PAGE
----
Curiously, these changes are said to arise at the suggestion of the apostolic visitation and as part of its attempts to reform training for priests in the Irish church. Almost two years ago Pope Benedict announced that an apostolic visitation would be undertaken of certain dioceses in Ireland, to the Irish church seminaries and to some religious congregations.
The task of investigating the state of the Irish seminaries, including St Patrick’s in Maynooth, was given to Archbishop Timothy Dolan of New York. His inquiries at Maynooth included the conducting of one-to-one interviews with the seminarians, with priests who had been ordained at Maynooth and with staff members of the seminary. The outcomes of the apostolic visitation have not been made public.
Media reports suggest, however, that Archbishop Dolan and his colleagues reported the outcome of their inquiries to the appropriate departments of the Roman Curia some time before June last year.
Irish bishops are not in a position to comment on what was in those reports from the apostolic visitations but the Irish Catholicsuggests that Archbishop Dolan expressed a wish that a distinctive community be created in which the seminarians could be differentiated from other students on campus.
Given their dwindling numbers, the institutionally protective mindset which contributed to the errors made in handling allegations of clerical child abuse and the need for a revitalised church to integrate more into the community, one would have thought the apostolic visitation should be encouraging greater integration of their seminarians into college life rather than less.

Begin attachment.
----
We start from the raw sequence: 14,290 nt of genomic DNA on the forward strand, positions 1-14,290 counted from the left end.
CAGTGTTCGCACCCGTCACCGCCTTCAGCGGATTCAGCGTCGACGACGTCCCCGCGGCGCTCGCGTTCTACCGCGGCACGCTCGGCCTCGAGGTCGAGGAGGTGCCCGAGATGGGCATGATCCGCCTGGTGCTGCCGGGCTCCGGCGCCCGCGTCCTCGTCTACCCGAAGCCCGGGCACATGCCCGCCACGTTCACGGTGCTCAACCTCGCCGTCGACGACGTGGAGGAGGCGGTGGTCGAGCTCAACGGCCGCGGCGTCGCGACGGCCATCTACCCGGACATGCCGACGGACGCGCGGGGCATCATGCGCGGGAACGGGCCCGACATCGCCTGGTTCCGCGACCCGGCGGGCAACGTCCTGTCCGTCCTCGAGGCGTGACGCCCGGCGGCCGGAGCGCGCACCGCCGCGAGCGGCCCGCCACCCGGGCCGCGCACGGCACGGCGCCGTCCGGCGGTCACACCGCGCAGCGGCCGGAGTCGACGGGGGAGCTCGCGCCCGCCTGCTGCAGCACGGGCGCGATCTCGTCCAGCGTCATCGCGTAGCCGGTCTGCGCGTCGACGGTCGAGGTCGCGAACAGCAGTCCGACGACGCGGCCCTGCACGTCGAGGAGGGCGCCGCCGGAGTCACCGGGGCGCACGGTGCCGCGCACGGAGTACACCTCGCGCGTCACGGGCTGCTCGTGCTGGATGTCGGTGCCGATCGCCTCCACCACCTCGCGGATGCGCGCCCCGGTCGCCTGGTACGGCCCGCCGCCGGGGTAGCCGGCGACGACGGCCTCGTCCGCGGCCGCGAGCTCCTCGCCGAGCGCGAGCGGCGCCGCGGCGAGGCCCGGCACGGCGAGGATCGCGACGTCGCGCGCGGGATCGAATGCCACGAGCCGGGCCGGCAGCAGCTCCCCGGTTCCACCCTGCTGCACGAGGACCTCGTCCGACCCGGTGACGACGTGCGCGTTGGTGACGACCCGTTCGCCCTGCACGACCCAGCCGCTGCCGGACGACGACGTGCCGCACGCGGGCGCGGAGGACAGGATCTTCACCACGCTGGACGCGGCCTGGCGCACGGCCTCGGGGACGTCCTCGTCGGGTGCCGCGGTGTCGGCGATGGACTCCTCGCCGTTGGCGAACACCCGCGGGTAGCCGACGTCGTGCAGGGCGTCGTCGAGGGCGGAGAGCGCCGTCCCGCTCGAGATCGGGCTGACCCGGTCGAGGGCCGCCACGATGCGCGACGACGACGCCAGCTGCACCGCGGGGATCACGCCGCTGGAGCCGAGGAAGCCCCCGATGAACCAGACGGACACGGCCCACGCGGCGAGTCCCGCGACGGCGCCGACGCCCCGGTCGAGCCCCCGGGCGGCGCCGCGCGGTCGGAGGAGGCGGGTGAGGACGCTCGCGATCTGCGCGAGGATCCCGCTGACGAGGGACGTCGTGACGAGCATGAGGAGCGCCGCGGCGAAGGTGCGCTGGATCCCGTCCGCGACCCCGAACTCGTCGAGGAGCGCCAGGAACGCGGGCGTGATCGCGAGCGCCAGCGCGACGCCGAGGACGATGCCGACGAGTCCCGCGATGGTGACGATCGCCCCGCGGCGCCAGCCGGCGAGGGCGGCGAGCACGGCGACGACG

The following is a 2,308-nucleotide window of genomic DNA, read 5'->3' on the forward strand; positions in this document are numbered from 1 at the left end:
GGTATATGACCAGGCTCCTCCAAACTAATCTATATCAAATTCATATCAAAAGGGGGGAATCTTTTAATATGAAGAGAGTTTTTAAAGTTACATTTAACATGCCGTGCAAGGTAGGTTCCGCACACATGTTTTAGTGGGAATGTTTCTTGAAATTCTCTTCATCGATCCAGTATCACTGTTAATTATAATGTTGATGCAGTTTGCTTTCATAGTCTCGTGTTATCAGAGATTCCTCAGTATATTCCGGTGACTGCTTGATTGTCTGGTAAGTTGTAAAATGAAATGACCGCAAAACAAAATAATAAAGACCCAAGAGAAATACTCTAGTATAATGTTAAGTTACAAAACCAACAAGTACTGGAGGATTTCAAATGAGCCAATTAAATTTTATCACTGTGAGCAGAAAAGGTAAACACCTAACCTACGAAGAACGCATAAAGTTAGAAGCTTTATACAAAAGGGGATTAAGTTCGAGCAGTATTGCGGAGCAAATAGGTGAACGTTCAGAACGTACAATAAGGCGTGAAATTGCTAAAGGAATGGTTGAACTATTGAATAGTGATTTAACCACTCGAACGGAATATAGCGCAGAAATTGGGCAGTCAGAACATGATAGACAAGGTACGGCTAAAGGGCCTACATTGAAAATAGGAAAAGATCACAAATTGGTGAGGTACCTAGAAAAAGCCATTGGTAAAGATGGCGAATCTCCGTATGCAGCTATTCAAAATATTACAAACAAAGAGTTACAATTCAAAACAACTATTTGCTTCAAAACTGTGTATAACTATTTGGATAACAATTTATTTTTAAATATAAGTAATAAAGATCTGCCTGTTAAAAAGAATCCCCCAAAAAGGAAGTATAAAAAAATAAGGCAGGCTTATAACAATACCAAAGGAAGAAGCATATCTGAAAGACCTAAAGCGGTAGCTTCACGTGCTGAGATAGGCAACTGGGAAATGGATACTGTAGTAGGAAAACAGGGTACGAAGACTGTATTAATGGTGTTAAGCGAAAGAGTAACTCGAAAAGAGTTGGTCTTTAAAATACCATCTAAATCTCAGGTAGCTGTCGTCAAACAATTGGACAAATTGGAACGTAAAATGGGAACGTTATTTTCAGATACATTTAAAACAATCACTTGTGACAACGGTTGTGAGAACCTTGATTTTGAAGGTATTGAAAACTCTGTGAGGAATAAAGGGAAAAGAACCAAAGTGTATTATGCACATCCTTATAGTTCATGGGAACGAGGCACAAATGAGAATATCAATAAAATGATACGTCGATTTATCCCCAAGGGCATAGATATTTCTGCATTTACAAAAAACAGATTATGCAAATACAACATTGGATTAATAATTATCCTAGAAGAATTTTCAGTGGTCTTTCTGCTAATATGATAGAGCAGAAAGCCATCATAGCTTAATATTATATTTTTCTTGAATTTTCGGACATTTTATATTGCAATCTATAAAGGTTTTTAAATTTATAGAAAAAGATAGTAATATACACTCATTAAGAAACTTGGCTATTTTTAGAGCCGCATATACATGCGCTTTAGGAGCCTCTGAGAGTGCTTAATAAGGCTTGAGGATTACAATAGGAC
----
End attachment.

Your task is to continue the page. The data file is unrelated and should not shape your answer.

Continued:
The church is not the only organisation which should be integrating its education into mainstream third-level campuses. The freeze on recruitment has left the recently expanded Garda training college campus in Templemore almost vacant. Financial pressures and competition law concerns have put the future of separate education institutions for the legal professions in doubt. These difficulties should be seen as an opportunity.
Most of the education of doctors – apart from necessary hospital-based course work – has long been carried out in medical schools anchored in the main universities. More recently, the education of nurses, once done on the wards and in adjoining nurses’ residential halls, has been transferred to universities and upgraded in the process.
Even primary school teaching, which was once based in designated institutions where trainee teachers lived, is now more diverse. Many primary school teachers get all their education in universities and indeed an increasing number of them acquire their professional education online.
If professional education in a university setting works for doctors, nurses and teachers, then there is no reason why it should not work as well for barristers, solicitors or gardaí.
The standing of many once overly revered professions or careers has taken a hit in recent decades. That is a healthy thing. Respect from the community they serve is something they should earn rather than something to which they are entitled. Learning and living in the real world, at least in their student days, can only be a positive thing for people.